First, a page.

Due to subdued demand from large corporates in absence of investment activity and higher bad assets in mid corporates, State Bank of India has turned its focus on retail loans, primarily auto and housing loans to grow its asset book.
According to the management, home loan sanctions have increased to Rs 1.5 bn a day from Rs 650 mn in September. This has been due to lower lending rates compared to the competitors, reduced processing time and transfer of loans from other financial institutions at attractive rates. With a 13% growth year-on-year in the September quarter, they expect it to grow at 25-30% by the end of the current fiscal.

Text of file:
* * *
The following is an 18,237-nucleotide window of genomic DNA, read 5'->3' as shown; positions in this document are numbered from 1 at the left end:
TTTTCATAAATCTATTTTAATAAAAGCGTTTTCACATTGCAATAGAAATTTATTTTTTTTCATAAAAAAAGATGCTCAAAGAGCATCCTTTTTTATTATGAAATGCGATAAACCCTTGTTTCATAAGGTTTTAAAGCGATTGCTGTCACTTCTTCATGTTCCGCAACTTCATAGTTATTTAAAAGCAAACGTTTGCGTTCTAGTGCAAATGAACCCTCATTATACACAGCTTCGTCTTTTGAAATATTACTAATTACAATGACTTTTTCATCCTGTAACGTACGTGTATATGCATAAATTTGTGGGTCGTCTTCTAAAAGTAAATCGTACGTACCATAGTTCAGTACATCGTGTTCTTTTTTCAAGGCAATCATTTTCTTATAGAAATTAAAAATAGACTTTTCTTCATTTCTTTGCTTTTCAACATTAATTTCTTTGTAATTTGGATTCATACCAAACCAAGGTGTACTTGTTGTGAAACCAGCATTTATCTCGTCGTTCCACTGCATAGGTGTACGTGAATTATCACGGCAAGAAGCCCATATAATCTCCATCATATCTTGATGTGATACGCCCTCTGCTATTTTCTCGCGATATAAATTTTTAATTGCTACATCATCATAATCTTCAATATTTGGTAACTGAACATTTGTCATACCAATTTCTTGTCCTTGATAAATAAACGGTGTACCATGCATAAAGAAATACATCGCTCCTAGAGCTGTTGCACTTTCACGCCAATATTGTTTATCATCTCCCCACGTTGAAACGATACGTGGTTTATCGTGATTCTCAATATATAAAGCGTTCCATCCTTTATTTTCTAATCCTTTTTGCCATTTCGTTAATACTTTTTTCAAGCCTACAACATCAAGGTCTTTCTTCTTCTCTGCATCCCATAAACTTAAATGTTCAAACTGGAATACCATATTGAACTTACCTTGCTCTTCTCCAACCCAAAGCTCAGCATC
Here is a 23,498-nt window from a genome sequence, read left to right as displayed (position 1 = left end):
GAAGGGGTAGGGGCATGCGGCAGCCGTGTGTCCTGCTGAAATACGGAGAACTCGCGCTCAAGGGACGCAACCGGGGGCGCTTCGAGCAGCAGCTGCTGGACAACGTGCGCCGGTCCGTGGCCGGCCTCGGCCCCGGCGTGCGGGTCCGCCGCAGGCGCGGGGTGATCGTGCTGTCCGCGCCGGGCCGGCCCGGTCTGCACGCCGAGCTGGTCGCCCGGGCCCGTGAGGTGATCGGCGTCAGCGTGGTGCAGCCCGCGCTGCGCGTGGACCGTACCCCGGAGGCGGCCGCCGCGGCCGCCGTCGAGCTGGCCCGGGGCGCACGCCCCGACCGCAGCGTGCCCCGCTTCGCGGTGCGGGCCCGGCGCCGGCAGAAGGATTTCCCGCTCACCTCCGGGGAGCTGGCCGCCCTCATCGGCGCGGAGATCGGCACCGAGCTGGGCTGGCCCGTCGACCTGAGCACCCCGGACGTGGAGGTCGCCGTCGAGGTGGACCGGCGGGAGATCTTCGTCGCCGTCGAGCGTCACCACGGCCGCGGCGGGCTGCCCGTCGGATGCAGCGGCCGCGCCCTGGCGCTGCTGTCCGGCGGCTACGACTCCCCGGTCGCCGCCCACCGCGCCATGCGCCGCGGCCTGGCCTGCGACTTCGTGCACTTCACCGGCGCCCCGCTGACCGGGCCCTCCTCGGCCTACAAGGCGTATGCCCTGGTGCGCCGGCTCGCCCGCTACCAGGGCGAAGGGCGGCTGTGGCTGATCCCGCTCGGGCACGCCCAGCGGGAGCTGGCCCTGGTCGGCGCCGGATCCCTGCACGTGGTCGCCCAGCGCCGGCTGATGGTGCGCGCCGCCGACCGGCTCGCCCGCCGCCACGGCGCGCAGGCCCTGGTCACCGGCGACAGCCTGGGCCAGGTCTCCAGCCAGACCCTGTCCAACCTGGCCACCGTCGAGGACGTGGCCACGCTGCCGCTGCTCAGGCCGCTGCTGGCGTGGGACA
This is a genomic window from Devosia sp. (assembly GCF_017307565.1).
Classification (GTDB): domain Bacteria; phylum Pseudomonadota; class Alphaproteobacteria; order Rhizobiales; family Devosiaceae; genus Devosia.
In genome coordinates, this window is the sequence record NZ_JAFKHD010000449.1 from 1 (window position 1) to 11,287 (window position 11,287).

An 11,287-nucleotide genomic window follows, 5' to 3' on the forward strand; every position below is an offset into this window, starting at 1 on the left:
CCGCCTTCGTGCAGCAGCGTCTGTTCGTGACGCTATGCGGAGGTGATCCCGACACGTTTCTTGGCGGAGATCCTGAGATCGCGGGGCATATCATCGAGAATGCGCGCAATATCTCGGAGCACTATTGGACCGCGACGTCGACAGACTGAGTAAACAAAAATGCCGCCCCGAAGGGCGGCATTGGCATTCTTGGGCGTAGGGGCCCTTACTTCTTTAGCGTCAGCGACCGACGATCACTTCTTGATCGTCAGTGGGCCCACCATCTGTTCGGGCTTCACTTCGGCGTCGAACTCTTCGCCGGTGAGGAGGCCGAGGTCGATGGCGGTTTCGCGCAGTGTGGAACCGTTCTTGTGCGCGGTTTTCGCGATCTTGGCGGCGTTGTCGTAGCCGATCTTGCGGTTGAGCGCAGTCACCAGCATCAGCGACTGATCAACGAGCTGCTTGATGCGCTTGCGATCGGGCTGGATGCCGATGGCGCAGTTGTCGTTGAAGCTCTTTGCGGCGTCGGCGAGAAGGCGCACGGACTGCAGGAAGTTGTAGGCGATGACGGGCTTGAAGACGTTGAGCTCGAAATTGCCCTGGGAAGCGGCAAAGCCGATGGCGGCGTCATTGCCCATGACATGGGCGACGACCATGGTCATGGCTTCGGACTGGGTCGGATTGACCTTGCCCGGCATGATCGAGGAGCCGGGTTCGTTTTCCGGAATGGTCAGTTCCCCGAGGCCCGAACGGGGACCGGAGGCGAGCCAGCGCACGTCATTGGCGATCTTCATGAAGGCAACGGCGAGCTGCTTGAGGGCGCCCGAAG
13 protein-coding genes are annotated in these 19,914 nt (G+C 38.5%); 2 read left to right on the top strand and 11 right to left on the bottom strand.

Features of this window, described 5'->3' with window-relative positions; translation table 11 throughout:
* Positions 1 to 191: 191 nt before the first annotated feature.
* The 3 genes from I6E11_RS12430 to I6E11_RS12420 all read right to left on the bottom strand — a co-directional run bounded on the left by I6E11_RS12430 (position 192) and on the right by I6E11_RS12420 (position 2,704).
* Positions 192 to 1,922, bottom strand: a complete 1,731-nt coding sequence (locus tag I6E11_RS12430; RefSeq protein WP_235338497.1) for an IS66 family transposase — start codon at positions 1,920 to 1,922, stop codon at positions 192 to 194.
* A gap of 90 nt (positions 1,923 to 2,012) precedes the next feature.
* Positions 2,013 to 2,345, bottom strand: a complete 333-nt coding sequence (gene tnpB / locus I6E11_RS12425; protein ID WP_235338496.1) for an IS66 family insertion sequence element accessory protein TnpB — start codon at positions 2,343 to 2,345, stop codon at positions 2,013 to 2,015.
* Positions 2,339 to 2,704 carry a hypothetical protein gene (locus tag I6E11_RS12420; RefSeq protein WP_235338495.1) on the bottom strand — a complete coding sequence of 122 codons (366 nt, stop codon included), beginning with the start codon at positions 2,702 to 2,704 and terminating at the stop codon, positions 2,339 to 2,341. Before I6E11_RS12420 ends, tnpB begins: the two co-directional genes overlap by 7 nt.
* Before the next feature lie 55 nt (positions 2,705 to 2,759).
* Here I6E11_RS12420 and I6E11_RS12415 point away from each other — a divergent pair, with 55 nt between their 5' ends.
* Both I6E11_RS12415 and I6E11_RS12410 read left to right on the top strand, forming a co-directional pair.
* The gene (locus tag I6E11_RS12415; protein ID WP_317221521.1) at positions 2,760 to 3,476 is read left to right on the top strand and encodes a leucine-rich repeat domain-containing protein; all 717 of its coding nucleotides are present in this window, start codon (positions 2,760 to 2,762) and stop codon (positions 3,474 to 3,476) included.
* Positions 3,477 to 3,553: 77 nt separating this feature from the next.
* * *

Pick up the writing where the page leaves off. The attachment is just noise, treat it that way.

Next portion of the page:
The 28% year-on-year growth in the first half of the current fiscal in auto loans was led by the new seven year loan scheme and lower interest rates. This has helped it to remain one of the largest players in the auto loan market.
With bad assets growing to 9.46% from the mid corporate group in the September quarter, SBI has decided to go slow on this segment. It has mostly catered to the working capital needs of the large corporates in the last 2-3 quarters due to muted credit demand in the absence of large projects.
At Rs 2,377 it is trading at a higher price-to-book multiple of 1.9 compared to its Public sector (PSU) peers. With growth prospects looking a little bleak given the market scenario, any upside to the stock in the near term looks limited.